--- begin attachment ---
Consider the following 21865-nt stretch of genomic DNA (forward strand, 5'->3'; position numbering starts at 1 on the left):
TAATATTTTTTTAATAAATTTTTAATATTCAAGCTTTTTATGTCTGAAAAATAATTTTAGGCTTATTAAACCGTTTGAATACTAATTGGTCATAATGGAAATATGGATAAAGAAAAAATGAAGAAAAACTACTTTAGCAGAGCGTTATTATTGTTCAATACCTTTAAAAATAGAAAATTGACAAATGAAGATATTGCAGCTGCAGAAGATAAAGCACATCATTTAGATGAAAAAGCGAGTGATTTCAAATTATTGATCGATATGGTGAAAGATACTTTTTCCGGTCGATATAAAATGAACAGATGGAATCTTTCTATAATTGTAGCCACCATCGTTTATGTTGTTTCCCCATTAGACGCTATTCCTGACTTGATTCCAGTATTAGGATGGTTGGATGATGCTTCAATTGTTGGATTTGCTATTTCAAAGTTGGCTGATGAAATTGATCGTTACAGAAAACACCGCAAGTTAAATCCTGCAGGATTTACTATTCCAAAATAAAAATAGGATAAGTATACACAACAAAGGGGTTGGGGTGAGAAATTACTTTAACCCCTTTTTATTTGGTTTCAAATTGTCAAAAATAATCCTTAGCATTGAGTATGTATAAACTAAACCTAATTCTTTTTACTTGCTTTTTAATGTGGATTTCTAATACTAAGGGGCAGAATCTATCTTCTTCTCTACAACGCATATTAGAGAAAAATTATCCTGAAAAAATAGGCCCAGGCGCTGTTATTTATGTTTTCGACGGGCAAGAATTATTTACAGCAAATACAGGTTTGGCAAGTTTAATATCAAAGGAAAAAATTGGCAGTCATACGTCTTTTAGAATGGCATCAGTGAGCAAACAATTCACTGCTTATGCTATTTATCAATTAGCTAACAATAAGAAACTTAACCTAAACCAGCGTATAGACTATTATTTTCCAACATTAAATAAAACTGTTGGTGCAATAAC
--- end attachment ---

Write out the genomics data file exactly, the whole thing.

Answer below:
Consider the following 21865-nt stretch of genomic DNA (forward strand, 5'->3'; position numbering starts at 1 on the left):
TAATATTTTTTTAATAAATTTTTAATATTCAAGCTTTTTATGTCTGAAAAATAATTTTAGGCTTATTAAACCGTTTGAATACTAATTGGTCATAATGGAAATATGGATAAAGAAAAAATGAAGAAAAACTACTTTAGCAGAGCGTTATTATTGTTCAATACCTTTAAAAATAGAAAATTGACAAATGAAGATATTGCAGCTGCAGAAGATAAAGCACATCATTTAGATGAAAAAGCGAGTGATTTCAAATTATTGATCGATATGGTGAAAGATACTTTTTCCGGTCGATATAAAATGAACAGATGGAATCTTTCTATAATTGTAGCCACCATCGTTTATGTTGTTTCCCCATTAGACGCTATTCCTGACTTGATTCCAGTATTAGGATGGTTGGATGATGCTTCAATTGTTGGATTTGCTATTTCAAAGTTGGCTGATGAAATTGATCGTTACAGAAAACACCGCAAGTTAAATCCTGCAGGATTTACTATTCCAAAATAAAAATAGGATAAGTATACACAACAAAGGGGTTGGGGTGAGAAATTACTTTAACCCCTTTTTATTTGGTTTCAAATTGTCAAAAATAATCCTTAGCATTGAGTATGTATAAACTAAACCTAATTCTTTTTACTTGCTTTTTAATGTGGATTTCTAATACTAAGGGGCAGAATCTATCTTCTTCTCTACAACGCATATTAGAGAAAAATTATCCTGAAAAAATAGGCCCAGGCGCTGTTATTTATGTTTTCGACGGGCAAGAATTATTTACAGCAAATACAGGTTTGGCAAGTTTAATATCAAAGGAAAAAATTGGCAGTCATACGTCTTTTAGAATGGCATCAGTGAGCAAACAATTCACTGCTTATGCTATTTATCAATTAGCTAACAATAAGAAACTTAACCTAAACCAGCGTATAGACTATTATTTTCCAACATTAAATAAAACTGTTGGTGCAATAAC